This is the town called Mosul, which is not the town that forgot under Saddam Hussein. The streets are wide and the traffic thick, like arteries after a fat man downing a bucket of the Kentucky Colonel's finest original recipe.
The stares are voluminous, even through the windows of cars nestled tightly against each other, like protozoa jonesin' for a hit of the milk of life before splitting in two and going on their merry way.
Thanks to the 101st Airborne Division, there is some sense of normality in this city in the north, 400 kilometers from Baghdad spared it from the heavy bombardment, but there is damage, that is certain. Certain buildings have gaping maws where walls and windows used to block the day's intense heat and let in the hot night air, too. It was here, just down the road, where the Hussein brothers' sibling rivalry hit a mortal stage, blasted by TOW missiles and untold rounds of M-60 and M-4 gunfire from wild-eyed Kentucky marksmen eager for a chance to make history unfold under the soles of their combat boots.
I saw them, the bodies that is. I was part of a select group of media to view them in the field morgue just on the perimeter of Baghdad's supposedly international airport. They were on gurneys, naked as the day they came into the world. Short men, both. Genitalia covered, but the wounds of the fierce fight evident. At least 20 bullet holes on each body, flash burn remnants and bruises that turned their dark skin into patches of black and blue. They airbrushed their faces, the Army and Air Force morticians. Made them up with putty, dropped in some planted fake hair along the scalp and showed them off to the world. A bid, they said, to stem the insurgents who grow bolder by the day, 12 attacks on average with each cycle of the sun.
The populace, they're mixed. Not sure if they can really grasp the fact that the pair of shitwicks are banging on the doors to hell. Others, well, to them those boys are still alive, riding high in the desert, the wind at their back, falcons abreast in a hard charge to wherever it is daddy is hanging loose and keeping his head low. The soldiers are convinced the noose is tightening, but they're getting fed up with the media overblowing the latest deaths by insurgents. This is, one told me, normal. The country is occupied, the power is haphazard and the water, well, it is shit, literally. One processing plant in Baghdad only, but it was so thoroughly looted that it'll take well into next year and beyond to get up and running in a manner accustomed to Western standards. Knowing that made it very easy to turn down the kind offer of fresh carp for dinner a couple of nights ago. Carp are bottom feeders, literally, and lately all they've been consuming is Iraqi shit and that, mates, ain't shit I'm prepared to eat, much less fritter up and fillet.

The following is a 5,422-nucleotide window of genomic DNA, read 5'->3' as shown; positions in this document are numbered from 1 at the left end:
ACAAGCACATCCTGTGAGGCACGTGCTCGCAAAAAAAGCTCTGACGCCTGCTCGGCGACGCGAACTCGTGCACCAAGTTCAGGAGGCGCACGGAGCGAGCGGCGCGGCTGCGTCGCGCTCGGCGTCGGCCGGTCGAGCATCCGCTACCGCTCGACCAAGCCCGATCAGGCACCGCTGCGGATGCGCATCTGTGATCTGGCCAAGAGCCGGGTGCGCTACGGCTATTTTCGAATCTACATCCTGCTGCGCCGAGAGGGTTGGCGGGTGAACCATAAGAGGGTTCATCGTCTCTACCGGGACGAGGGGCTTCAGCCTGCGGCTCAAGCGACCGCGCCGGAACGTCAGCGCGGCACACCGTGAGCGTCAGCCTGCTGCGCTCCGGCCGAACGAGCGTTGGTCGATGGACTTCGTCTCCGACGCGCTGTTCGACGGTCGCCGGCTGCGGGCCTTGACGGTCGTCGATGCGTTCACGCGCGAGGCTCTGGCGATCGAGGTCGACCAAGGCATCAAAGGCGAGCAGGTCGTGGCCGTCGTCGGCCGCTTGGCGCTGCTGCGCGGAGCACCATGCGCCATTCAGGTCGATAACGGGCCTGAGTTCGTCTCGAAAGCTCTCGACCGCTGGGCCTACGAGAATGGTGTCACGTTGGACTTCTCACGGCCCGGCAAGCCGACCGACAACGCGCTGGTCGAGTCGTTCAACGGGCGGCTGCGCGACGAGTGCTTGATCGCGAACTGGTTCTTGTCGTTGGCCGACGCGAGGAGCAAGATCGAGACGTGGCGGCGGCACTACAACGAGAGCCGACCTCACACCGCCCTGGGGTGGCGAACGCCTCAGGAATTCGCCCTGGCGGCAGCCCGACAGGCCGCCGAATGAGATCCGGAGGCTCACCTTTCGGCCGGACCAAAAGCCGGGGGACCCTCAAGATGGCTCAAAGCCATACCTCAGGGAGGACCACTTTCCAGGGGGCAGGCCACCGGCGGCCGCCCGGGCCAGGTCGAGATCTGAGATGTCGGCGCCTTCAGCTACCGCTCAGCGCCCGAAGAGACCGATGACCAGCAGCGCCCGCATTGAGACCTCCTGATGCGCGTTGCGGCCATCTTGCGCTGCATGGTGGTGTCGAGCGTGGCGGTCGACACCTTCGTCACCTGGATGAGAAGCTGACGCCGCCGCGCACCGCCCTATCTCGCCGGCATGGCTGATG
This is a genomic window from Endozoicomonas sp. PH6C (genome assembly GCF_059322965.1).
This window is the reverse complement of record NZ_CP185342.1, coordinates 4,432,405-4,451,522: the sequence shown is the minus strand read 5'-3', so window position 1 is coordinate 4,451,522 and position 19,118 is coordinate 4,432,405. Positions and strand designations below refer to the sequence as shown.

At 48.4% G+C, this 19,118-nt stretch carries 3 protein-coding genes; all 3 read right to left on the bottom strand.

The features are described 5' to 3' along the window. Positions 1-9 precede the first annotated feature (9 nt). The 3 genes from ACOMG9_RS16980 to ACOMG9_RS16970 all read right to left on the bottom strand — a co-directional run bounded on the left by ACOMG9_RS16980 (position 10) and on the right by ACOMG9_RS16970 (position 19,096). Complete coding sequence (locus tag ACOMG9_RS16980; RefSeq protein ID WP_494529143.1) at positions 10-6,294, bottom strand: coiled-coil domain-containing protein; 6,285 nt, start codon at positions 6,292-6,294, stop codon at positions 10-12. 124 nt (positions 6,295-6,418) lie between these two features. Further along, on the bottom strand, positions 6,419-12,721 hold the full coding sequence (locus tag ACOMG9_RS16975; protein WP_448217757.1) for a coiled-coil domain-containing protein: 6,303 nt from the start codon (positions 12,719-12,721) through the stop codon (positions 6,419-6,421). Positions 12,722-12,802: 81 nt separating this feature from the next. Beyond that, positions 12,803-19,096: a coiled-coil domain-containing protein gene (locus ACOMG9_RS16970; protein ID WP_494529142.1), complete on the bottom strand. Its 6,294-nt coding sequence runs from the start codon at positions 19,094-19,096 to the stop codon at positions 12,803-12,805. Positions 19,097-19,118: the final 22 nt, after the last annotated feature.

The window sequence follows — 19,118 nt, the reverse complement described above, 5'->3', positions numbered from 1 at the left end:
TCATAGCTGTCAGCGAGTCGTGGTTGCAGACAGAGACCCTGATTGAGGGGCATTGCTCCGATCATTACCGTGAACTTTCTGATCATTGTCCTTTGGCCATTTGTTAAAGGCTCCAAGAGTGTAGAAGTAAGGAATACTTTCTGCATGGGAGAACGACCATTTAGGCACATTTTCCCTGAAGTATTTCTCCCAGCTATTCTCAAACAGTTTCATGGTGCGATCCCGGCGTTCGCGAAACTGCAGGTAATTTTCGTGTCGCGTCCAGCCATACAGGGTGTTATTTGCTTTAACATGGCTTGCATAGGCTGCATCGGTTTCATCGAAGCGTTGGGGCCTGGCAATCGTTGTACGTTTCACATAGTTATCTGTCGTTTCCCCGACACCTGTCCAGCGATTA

The country is in turmoil, but it's also sedate. Her people, all 25 million of them, are resigned to yet another occupation, yet another time of turmoil and uncertainty. It seems like fate and humanity has got it in for this part of the world. Been like that for centuries, millennia even. Get a good thing going and someone comes in with an army and tears it all down. The British hang loose and divide her up after the Great War and enthrone an unpopular fella that no one likes. Years of discord and mistakes, and what we have is a great pearl that is gone dirty and scuffed.
But pearls can be polished and I've got my money on the Iraqi people. They're surly right now, who wouldn't be, but they're driven and determined, whether it's capping Yankee blowhards with a grenade or making them feel welcome with flatbread and hummus and dreaming of the day they have self rule, these people have moxie, a truckload full of it.
Now, if they could just do something about all this damn sand and dust.